Capitol Police Officers Said They Wouldn’t Be Surprised If Members Of Congress Helped Plan The Attack
“We are the buffer, so that Congress doesn’t have to deal with the mess that they create in their respective districts.”
After seeing one of their colleagues killed last Wednesday, Capitol Police officers are angry that Republican members of Congress refuse to submit to the security changes put in place since then, and say they wouldn’t even be surprised if some lawmakers helped organize the attack.
Officers told BuzzFeed News that members of Congress often see security as optional. Even after last week’s deadly attack, some Republican members refused to go through metal detectors, pushing their way past Capitol Police officers.
“Officers are fuming and there are mumbles of several walking off the job,” one officer with more than 10 years on the force told BuzzFeed News — just as Republicans took to the floor last night to rail against even basic security measures. At one point today, officers set up tables around the metal detectors in an effort to block Republicans from just walking by them.
One of the officers said it’s not unusual for members of Congress to bring dozens of people at once and insist that visitors be waved past security. Officers’ concerns were echoed by some Democrats who have been speaking out about the state of security at the Capitol, and the potential involvement of members in the planning of the insurrection.
Rep. Mikie Sherrill has alleged that some of her Republican colleagues led “reconnaissance” tours of the building ahead of the attack, though did not provide evidence to back up that claim. Rep. Val Demings, former chief of the Orlando Police Department, told CNN, “If any members of Congress participated, helped to organize, orchestrate … they need to be held accountable.”
Two of the officers who spoke to BuzzFeed News said it wouldn’t surprise them if lawmakers had been involved. “There are definitely some members who need to be held to account once an investigation shows the totality of circumstances,” one said, in a sign of how betrayed some officers feel in the aftermath of the assault on the Capitol.
“Let’s be very clear, we are here for Congress,” a veteran officer said. “We are the buffer, so that Congress doesn’t have to deal with the mess that they create in their respective districts, so they don’t have to deal with the public. That’s primarily what our mission is — police work is kind of a second thought.”
Capitol Police officers also said they had lost faith in management following last week’s attack. Last weekend, two officers described scenes of chaos at the Capitol during Wednesday’s attack and the racism they faced. This prompted a third officer to open up about the dismal mood in the department, their lack of trust in leadership, and doubts that anything will really change.
“There would be a vote of no confidence in management right now if one took place,” said the officer, who has nearly two decades on the force. “There’s a collective anger right now, and there’s a ‘them and us’ mentality with management. It’s not good.” The Capitol Police did not respond to a series of requests from BuzzFeed News for comment.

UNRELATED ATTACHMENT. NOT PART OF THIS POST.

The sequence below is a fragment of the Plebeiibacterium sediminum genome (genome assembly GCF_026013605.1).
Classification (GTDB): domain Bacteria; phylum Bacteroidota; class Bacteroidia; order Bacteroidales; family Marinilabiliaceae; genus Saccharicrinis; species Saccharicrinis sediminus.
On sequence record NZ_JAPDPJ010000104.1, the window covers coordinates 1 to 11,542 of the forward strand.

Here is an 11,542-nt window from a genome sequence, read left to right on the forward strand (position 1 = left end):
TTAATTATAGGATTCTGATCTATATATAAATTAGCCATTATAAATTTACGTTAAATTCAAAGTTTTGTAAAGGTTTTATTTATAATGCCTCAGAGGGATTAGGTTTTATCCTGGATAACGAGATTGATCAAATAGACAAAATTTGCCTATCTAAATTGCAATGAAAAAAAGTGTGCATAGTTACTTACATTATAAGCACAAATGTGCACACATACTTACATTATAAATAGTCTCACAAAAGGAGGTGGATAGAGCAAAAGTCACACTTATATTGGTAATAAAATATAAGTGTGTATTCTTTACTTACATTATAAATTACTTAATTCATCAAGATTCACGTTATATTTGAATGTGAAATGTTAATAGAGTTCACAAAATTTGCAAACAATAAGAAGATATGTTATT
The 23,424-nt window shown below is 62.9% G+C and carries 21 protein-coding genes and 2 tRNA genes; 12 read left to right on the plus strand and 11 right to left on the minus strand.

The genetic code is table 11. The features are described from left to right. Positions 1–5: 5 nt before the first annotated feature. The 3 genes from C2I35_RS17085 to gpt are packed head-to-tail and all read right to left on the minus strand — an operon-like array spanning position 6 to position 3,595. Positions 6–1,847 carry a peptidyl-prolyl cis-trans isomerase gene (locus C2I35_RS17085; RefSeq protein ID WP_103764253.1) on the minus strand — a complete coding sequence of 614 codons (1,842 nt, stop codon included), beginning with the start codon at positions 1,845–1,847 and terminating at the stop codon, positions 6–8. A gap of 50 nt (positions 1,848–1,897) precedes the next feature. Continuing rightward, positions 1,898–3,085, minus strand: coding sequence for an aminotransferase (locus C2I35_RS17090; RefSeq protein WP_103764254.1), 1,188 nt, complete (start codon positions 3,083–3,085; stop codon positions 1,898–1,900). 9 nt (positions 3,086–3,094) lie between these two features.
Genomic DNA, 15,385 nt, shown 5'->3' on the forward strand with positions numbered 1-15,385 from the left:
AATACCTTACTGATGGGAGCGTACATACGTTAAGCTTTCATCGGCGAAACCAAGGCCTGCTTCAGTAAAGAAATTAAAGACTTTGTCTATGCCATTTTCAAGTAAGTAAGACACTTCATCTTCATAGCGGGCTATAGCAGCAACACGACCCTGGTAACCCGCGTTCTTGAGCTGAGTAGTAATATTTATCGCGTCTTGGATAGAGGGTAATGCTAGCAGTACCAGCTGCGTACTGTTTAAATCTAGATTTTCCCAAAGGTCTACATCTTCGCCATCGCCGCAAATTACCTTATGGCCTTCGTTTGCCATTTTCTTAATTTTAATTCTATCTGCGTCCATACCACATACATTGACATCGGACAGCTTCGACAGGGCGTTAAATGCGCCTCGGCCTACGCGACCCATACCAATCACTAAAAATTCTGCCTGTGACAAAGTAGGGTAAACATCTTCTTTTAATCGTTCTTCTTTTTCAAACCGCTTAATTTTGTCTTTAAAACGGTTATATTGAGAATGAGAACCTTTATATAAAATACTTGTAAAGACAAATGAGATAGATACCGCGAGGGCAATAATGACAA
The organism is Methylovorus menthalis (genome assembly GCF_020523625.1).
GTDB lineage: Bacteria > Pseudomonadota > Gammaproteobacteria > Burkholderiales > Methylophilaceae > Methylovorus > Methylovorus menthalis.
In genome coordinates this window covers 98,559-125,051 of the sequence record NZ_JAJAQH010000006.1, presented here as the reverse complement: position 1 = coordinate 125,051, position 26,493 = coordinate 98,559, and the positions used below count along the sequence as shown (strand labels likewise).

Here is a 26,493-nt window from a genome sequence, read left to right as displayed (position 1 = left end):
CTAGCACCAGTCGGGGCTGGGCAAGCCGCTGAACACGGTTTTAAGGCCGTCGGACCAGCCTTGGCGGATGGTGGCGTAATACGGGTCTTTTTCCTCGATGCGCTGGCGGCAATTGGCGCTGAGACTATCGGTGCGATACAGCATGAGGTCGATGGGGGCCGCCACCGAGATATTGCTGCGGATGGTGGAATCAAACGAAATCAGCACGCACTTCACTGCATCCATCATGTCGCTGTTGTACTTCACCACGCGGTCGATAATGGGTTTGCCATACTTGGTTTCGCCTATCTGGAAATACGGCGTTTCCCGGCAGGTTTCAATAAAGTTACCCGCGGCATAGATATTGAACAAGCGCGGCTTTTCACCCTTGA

The officers say the department seems better prepared for potential attacks between now and the inauguration of Joe Biden on Jan. 20. They said they have been told there will be at least 14,000 national guard members on hand to help keep the peace. Early this morning, management circulated a six-page intelligence assessment to officers outlining several events that they think have the potential to turn violent, they said.
But while officers say they hope to be better prepared for future attacks, they are still grappling with the toll that last week’s siege exacted on them and their colleagues. The third officer described how close they had been to opening fire on the mob: After nearly two decades on the force, the officer said, “I’ve never, ever, ever had physically or mentally been in a place where I’ve felt the need to use my weapon, and I was about five seconds from doing it on that day. I felt legitimate concern for my safety and the safety of the other few officers that were around me because to say we were outnumbered is a gross understatement.”
The three officers, who spoke with BuzzFeed News on condition of anonymity for fear of retribution, lay ultimate blame for what happened on Jan. 6 at the feet of their managers, who they said appeared utterly blindsided by the attack, despite weeks of open planning by the conspirators online. All three officers said their managers put them in an impossible situation on that day.
“I’m raging. I was involved in the fray and thankfully I wasn’t too severely injured, but I have a coworker who was hit in the back with a pipe, he’s been out since Wednesday,” the third officer said. “I have another coworker that was knocked out cold. We just had an officer commit suicide, and [Officer Brian] Sicknick died. All of this stuff happened and if [management] would have taken appropriate actions, I think that it would have mitigated the situation exponentially.”
The veteran officer said they were so outnumbered and unprepared that at times he had to stand by helpless as colleagues were viciously attacked. “We came to this door and they were like five or six officers on the other side,” they said. “And it was very heart-wrenching for me because there was nothing that we could do for them. There were literally hundreds, thousands of people on the other side of this door and [the officers are] literally [pinned] against the wall, but we can’t open the door because if we opened the door, they’re going to get crushed and these people are going to pretty much take over.”